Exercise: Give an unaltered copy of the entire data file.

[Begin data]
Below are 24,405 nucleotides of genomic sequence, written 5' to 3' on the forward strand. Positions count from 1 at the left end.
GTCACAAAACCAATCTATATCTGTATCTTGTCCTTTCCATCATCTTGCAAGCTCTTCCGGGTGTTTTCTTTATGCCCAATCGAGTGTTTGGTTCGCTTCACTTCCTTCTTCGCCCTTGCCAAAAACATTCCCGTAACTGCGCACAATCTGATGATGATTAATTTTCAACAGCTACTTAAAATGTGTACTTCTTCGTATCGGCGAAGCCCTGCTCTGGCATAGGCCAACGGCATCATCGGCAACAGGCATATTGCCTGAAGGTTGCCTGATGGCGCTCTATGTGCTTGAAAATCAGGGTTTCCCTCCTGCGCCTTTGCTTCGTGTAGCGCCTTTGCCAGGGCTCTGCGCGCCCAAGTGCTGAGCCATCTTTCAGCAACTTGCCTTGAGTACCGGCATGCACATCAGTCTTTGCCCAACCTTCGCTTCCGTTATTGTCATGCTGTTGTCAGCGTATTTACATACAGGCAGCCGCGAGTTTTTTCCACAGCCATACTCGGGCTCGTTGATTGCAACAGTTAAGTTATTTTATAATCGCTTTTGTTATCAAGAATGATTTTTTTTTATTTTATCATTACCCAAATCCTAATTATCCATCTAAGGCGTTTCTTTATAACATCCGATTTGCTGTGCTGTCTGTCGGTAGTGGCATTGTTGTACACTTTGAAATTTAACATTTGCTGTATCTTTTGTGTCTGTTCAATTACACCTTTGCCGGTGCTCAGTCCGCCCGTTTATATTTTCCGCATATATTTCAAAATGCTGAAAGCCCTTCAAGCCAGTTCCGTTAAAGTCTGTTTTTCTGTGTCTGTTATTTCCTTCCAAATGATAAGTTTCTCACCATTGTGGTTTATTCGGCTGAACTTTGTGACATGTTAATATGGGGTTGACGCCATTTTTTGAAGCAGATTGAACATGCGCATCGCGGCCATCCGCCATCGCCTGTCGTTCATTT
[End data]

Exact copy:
Below are 24,405 nucleotides of genomic sequence, written 5' to 3' on the forward strand. Positions count from 1 at the left end.
GTCACAAAACCAATCTATATCTGTATCTTGTCCTTTCCATCATCTTGCAAGCTCTTCCGGGTGTTTTCTTTATGCCCAATCGAGTGTTTGGTTCGCTTCACTTCCTTCTTCGCCCTTGCCAAAAACATTCCCGTAACTGCGCACAATCTGATGATGATTAATTTTCAACAGCTACTTAAAATGTGTACTTCTTCGTATCGGCGAAGCCCTGCTCTGGCATAGGCCAACGGCATCATCGGCAACAGGCATATTGCCTGAAGGTTGCCTGATGGCGCTCTATGTGCTTGAAAATCAGGGTTTCCCTCCTGCGCCTTTGCTTCGTGTAGCGCCTTTGCCAGGGCTCTGCGCGCCCAAGTGCTGAGCCATCTTTCAGCAACTTGCCTTGAGTACCGGCATGCACATCAGTCTTTGCCCAACCTTCGCTTCCGTTATTGTCATGCTGTTGTCAGCGTATTTACATACAGGCAGCCGCGAGTTTTTTCCACAGCCATACTCGGGCTCGTTGATTGCAACAGTTAAGTTATTTTATAATCGCTTTTGTTATCAAGAATGATTTTTTTTTATTTTATCATTACCCAAATCCTAATTATCCATCTAAGGCGTTTCTTTATAACATCCGATTTGCTGTGCTGTCTGTCGGTAGTGGCATTGTTGTACACTTTGAAATTTAACATTTGCTGTATCTTTTGTGTCTGTTCAATTACACCTTTGCCGGTGCTCAGTCCGCCCGTTTATATTTTCCGCATATATTTCAAAATGCTGAAAGCCCTTCAAGCCAGTTCCGTTAAAGTCTGTTTTTCTGTGTCTGTTATTTCCTTCCAAATGATAAGTTTCTCACCATTGTGGTTTATTCGGCTGAACTTTGTGACATGTTAATATGGGGTTGACGCCATTTTTTGAAGCAGATTGAACATGCGCATCGCGGCCATCCGCCATCGCCTGTCGTTCATTT